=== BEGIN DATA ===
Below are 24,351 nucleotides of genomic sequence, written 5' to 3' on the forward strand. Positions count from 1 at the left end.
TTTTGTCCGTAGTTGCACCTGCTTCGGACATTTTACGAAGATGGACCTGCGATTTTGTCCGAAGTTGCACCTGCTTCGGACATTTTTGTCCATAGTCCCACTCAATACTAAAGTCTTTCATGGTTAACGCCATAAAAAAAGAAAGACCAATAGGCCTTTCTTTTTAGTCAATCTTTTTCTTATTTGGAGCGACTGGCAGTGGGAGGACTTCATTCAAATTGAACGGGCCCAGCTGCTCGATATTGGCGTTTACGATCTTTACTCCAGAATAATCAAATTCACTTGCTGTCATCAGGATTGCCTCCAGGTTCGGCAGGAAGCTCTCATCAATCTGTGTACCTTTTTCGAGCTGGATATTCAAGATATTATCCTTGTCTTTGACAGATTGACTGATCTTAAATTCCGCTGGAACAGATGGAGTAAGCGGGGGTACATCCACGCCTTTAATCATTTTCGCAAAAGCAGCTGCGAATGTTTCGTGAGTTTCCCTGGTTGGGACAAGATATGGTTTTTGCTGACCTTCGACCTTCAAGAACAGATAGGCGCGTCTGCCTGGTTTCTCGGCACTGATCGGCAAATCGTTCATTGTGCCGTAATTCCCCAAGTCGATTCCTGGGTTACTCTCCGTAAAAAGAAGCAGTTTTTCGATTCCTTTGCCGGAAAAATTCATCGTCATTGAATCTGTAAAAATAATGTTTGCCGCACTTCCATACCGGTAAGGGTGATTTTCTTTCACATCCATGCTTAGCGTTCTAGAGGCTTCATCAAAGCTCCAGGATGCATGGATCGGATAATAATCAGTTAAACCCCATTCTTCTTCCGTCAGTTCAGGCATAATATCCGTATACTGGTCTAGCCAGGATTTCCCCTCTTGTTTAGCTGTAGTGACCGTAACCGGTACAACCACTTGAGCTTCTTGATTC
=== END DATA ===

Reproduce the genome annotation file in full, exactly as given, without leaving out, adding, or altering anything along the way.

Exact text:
Below are 24,351 nucleotides of genomic sequence, written 5' to 3' on the forward strand. Positions count from 1 at the left end.
TTTTGTCCGTAGTTGCACCTGCTTCGGACATTTTACGAAGATGGACCTGCGATTTTGTCCGAAGTTGCACCTGCTTCGGACATTTTTGTCCATAGTCCCACTCAATACTAAAGTCTTTCATGGTTAACGCCATAAAAAAAGAAAGACCAATAGGCCTTTCTTTTTAGTCAATCTTTTTCTTATTTGGAGCGACTGGCAGTGGGAGGACTTCATTCAAATTGAACGGGCCCAGCTGCTCGATATTGGCGTTTACGATCTTTACTCCAGAATAATCAAATTCACTTGCTGTCATCAGGATTGCCTCCAGGTTCGGCAGGAAGCTCTCATCAATCTGTGTACCTTTTTCGAGCTGGATATTCAAGATATTATCCTTGTCTTTGACAGATTGACTGATCTTAAATTCCGCTGGAACAGATGGAGTAAGCGGGGGTACATCCACGCCTTTAATCATTTTCGCAAAAGCAGCTGCGAATGTTTCGTGAGTTTCCCTGGTTGGGACAAGATATGGTTTTTGCTGACCTTCGACCTTCAAGAACAGATAGGCGCGTCTGCCTGGTTTCTCGGCACTGATCGGCAAATCGTTCATTGTGCCGTAATTCCCCAAGTCGATTCCTGGGTTACTCTCCGTAAAAAGAAGCAGTTTTTCGATTCCTTTGCCGGAAAAATTCATCGTCATTGAATCTGTAAAAATAATGTTTGCCGCACTTCCATACCGGTAAGGGTGATTTTCTTTCACATCCATGCTTAGCGTTCTAGAGGCTTCATCAAAGCTCCAGGATGCATGGATCGGATAATAATCAGTTAAACCCCATTCTTCTTCCGTCAGTTCAGGCATAATATCCGTATACTGGTCTAGCCAGGATTTCCCCTCTTGTTTAGCTGTAGTGACCGTAACCGGTACAACCACTTGAGCTTCTTGATTC